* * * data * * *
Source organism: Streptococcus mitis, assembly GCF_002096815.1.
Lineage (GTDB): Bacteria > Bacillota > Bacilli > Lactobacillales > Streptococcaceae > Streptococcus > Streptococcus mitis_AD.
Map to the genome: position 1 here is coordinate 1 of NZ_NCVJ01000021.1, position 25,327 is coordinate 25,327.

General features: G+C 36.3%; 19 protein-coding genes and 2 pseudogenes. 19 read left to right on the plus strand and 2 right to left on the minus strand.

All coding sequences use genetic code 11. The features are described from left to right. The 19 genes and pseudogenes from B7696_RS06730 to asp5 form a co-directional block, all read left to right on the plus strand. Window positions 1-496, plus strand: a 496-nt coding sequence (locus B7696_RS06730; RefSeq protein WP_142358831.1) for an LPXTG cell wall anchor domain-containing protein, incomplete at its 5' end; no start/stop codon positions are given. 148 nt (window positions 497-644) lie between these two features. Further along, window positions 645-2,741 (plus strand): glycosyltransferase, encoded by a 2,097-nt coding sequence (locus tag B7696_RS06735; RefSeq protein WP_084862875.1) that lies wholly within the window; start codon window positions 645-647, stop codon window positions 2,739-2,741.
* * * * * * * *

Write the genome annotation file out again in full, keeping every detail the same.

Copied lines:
Source organism: Streptococcus mitis, assembly GCF_002096815.1.
Lineage (GTDB): Bacteria > Bacillota > Bacilli > Lactobacillales > Streptococcaceae > Streptococcus > Streptococcus mitis_AD.
Map to the genome: position 1 here is coordinate 1 of NZ_NCVJ01000021.1, position 25,327 is coordinate 25,327.

General features: G+C 36.3%; 19 protein-coding genes and 2 pseudogenes. 19 read left to right on the plus strand and 2 right to left on the minus strand.

All coding sequences use genetic code 11. The features are described from left to right. The 19 genes and pseudogenes from B7696_RS06730 to asp5 form a co-directional block, all read left to right on the plus strand. Window positions 1-496, plus strand: a 496-nt coding sequence (locus B7696_RS06730; RefSeq protein WP_142358831.1) for an LPXTG cell wall anchor domain-containing protein, incomplete at its 5' end; no start/stop codon positions are given. 148 nt (window positions 497-644) lie between these two features. Further along, window positions 645-2,741 (plus strand): glycosyltransferase, encoded by a 2,097-nt coding sequence (locus tag B7696_RS06735; RefSeq protein WP_084862875.1) that lies wholly within the window; start codon window positions 645-647, stop codon window positions 2,739-2,741.